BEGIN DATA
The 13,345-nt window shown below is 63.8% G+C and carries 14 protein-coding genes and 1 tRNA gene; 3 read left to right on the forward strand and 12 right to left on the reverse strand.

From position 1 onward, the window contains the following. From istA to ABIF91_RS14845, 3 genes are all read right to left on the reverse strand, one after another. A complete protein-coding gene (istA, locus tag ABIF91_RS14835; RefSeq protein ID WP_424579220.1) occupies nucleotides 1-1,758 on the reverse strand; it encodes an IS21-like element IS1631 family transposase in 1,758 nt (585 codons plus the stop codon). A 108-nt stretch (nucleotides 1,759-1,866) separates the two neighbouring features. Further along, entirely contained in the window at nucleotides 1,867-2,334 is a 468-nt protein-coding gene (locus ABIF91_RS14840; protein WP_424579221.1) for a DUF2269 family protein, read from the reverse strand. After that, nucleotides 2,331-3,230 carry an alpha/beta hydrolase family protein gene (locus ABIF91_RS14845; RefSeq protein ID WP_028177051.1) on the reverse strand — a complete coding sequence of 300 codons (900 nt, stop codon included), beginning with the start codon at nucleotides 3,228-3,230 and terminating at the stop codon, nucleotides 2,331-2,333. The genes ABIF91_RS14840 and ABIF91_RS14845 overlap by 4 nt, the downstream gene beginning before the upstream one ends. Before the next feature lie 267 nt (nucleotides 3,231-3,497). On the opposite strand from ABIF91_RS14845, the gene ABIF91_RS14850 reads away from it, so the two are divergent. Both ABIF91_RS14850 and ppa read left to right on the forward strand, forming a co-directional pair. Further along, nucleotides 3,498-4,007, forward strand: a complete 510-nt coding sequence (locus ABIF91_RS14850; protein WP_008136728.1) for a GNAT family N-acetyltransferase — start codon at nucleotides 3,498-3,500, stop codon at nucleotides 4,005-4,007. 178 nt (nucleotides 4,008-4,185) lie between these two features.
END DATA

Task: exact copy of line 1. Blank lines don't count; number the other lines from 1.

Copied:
The 13,345-nt window shown below is 63.8% G+C and carries 14 protein-coding genes and 1 tRNA gene; 3 read left to right on the forward strand and 12 right to left on the reverse strand.